While broadband penetration in African countries has rather been slow, with a majority of countries recording penetration levels of less than five percent, mobile communications is on the rise. According to Frost & Sullivan’s latest analysis of sub-Saharan African countries, there is a steady uptake of mobile communications in these countries and they are poised to witness an appreciable growth of mobile, broadband and Internet services over the next four to five years.
The new Frost & Sullivan’s Sub-Saharan African Communications Quantitative Quarterly Tracker Q3 2012 finds that the market had 181.7 million mobile and fixed telephony subscribers and 29.8 million Internet subscribers in 2010. It is now estimated to reach 266.1 million mobile and fixed telephony subscribers and 77.5 million Internet subscribers in 2017. The market watcher says that this expansion will be driven primarily by demand and uptake of mobile voice and internet services.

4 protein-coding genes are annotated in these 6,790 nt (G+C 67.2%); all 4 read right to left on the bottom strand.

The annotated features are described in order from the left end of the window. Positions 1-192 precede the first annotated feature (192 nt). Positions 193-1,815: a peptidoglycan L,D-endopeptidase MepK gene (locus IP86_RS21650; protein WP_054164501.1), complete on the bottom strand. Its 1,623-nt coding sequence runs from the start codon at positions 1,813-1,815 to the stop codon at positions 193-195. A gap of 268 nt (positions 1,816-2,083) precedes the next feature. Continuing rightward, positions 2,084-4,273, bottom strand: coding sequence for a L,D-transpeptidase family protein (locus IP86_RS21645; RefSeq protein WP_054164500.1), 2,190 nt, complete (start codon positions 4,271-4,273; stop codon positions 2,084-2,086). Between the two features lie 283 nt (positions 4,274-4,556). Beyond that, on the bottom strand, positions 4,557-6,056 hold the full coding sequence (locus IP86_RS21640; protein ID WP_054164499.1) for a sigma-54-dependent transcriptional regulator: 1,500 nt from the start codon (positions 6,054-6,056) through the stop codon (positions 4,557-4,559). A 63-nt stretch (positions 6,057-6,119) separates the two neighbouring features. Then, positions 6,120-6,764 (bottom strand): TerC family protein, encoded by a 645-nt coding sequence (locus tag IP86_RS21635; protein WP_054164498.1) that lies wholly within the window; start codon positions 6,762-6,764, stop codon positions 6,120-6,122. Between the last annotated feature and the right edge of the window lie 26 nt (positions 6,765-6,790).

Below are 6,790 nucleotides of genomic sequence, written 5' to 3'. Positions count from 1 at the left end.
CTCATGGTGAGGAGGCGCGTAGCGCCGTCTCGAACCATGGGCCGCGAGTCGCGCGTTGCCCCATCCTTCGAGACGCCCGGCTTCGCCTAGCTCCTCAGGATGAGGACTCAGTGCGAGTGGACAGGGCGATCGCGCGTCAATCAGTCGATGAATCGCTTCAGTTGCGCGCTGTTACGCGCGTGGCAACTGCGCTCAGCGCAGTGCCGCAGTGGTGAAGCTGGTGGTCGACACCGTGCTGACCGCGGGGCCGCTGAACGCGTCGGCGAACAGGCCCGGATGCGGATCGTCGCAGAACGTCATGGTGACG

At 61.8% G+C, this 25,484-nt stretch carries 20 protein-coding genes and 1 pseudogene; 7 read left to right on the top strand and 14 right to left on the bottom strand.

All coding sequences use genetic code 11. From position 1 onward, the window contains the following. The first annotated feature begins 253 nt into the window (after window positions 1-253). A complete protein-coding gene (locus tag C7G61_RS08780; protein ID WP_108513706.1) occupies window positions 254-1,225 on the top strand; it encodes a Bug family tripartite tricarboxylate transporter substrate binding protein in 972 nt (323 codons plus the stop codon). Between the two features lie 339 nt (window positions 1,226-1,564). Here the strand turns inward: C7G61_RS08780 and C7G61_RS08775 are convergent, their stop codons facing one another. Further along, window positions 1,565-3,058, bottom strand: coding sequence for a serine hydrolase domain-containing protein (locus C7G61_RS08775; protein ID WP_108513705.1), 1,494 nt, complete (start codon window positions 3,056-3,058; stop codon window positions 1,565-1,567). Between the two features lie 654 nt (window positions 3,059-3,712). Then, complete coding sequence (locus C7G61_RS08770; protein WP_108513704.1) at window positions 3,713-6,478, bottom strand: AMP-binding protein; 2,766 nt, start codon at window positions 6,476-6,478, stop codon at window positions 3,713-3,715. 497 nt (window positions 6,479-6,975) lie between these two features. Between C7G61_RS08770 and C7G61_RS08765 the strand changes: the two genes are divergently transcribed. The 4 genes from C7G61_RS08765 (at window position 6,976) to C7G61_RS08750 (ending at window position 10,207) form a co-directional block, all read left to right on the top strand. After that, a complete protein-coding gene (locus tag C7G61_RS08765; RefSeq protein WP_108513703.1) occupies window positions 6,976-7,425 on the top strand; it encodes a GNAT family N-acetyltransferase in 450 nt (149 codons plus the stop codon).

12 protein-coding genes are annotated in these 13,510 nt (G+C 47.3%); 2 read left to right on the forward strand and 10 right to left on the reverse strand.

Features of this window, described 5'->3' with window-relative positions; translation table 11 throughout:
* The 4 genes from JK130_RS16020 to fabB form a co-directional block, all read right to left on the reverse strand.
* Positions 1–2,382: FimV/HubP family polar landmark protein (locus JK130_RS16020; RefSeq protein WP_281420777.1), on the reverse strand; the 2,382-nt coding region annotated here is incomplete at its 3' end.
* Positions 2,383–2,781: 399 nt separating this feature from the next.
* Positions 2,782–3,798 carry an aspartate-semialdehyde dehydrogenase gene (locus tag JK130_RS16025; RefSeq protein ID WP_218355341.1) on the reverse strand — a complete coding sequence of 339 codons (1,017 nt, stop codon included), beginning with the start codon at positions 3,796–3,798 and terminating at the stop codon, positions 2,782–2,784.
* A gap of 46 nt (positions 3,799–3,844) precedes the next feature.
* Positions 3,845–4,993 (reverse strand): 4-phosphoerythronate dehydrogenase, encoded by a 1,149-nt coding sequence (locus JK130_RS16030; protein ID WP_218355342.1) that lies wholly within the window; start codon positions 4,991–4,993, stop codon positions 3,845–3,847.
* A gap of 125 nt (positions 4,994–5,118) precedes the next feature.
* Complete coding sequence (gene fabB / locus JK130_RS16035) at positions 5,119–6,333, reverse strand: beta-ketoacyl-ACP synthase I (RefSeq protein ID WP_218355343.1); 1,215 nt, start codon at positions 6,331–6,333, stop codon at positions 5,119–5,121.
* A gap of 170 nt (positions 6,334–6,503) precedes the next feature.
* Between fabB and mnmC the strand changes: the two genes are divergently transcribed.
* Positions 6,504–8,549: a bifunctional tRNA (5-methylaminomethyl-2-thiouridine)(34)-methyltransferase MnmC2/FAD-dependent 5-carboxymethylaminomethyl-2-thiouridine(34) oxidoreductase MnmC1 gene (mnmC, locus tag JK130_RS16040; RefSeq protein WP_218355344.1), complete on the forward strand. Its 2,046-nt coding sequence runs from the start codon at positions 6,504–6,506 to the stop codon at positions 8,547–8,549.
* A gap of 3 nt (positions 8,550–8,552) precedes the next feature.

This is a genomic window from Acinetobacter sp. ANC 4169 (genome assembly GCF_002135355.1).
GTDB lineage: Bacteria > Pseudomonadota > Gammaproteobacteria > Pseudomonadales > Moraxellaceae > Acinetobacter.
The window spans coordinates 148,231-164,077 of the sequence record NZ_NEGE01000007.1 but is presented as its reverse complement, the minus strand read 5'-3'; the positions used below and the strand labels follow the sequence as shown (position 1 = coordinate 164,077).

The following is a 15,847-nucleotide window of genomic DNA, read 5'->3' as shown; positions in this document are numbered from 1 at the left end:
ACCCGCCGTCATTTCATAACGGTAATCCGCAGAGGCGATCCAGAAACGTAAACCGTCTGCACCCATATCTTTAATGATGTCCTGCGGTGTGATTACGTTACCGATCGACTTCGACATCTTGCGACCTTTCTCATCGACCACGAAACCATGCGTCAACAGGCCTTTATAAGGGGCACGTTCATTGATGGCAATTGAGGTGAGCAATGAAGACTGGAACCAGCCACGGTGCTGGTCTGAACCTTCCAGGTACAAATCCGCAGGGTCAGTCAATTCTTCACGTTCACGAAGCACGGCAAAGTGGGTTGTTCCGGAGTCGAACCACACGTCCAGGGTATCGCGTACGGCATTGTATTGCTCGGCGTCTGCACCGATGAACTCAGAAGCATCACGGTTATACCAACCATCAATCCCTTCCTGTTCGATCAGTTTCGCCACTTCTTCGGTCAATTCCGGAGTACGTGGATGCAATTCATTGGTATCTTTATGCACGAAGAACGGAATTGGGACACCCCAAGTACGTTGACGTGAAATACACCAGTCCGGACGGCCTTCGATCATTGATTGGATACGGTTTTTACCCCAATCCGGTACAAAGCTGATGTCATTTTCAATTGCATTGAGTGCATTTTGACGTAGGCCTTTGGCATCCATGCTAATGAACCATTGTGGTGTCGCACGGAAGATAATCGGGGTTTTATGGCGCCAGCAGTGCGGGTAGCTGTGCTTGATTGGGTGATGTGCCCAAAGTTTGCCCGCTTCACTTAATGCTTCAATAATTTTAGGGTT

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In a statement, Frost & Sullivan's Information & Communication Technologies Business Unit leader for Africa, Chantel Lindeman, said, "The growth of voice and internet markets in Africa is expected to be driven by a decline in retail price for these services."
"Operators in the region are investing significantly in mobile infrastructure, including base stations and transmission networks. This is expected to result in the availability of higher network capacity at lower cost, with operators spurring growth by passing savings in network costs to the end users of services," added Lindeman.
As per this study, the operators are investing in shared terrestrial fiber optic infrastructure to increase transmission capacities and connect end users to undersea cables. They are also adopting infrastructure sharing at base stations to minimize the overall cost of delivering services to end users. Additionally, the study shows that cost minimization is likely to translate to lower retail prices of voice and Internet services, which in turn will drive growth.
The analyst is suggesting that operators must learn from experiences in the mobile growth in African countries, such as Kenya, which has seen remarkable growth.
Edited by Brooke Neuman